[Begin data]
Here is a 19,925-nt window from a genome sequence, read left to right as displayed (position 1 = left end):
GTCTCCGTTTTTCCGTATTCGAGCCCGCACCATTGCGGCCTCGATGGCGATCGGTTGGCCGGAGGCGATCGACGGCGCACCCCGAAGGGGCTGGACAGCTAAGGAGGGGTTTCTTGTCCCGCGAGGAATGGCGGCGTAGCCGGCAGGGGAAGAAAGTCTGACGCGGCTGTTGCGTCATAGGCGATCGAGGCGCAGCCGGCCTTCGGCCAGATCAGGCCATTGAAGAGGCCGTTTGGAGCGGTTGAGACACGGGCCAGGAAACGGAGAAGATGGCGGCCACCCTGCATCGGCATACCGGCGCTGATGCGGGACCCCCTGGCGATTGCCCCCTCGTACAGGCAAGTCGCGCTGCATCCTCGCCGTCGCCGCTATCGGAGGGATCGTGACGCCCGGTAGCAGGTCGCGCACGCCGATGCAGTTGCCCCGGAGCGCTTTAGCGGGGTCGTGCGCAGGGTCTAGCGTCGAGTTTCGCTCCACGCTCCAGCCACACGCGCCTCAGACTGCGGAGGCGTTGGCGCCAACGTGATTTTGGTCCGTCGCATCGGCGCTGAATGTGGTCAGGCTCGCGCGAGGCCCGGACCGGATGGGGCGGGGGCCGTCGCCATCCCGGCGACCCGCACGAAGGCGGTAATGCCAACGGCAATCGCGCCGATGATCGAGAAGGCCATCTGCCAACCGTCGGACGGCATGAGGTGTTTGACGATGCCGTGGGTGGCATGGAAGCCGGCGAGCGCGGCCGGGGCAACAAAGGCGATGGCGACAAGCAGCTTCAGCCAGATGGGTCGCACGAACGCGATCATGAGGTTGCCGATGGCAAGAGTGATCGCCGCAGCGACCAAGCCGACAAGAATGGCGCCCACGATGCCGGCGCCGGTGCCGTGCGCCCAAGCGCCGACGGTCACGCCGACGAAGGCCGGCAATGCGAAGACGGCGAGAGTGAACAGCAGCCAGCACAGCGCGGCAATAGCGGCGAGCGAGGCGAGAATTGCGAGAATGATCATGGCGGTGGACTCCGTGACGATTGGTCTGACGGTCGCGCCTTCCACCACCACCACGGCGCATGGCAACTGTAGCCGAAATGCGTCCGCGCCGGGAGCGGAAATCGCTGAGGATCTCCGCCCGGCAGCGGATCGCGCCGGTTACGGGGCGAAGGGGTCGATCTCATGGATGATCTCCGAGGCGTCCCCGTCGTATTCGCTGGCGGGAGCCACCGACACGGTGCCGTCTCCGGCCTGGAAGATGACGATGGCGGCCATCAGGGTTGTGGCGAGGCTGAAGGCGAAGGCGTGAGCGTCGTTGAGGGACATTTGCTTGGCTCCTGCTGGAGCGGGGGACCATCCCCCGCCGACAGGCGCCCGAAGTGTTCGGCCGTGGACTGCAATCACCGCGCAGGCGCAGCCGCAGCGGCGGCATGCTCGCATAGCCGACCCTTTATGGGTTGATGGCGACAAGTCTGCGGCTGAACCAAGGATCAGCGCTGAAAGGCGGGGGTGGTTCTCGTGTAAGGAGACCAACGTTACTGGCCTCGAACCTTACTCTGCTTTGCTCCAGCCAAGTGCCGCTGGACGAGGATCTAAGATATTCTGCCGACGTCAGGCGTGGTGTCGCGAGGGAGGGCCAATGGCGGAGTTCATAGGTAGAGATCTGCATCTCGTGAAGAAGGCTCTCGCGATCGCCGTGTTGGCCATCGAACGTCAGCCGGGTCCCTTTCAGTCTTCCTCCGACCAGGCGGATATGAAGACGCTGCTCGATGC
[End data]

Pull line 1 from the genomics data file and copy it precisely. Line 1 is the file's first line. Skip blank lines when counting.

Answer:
Here is a 19,925-nt window from a genome sequence, read left to right as displayed (position 1 = left end):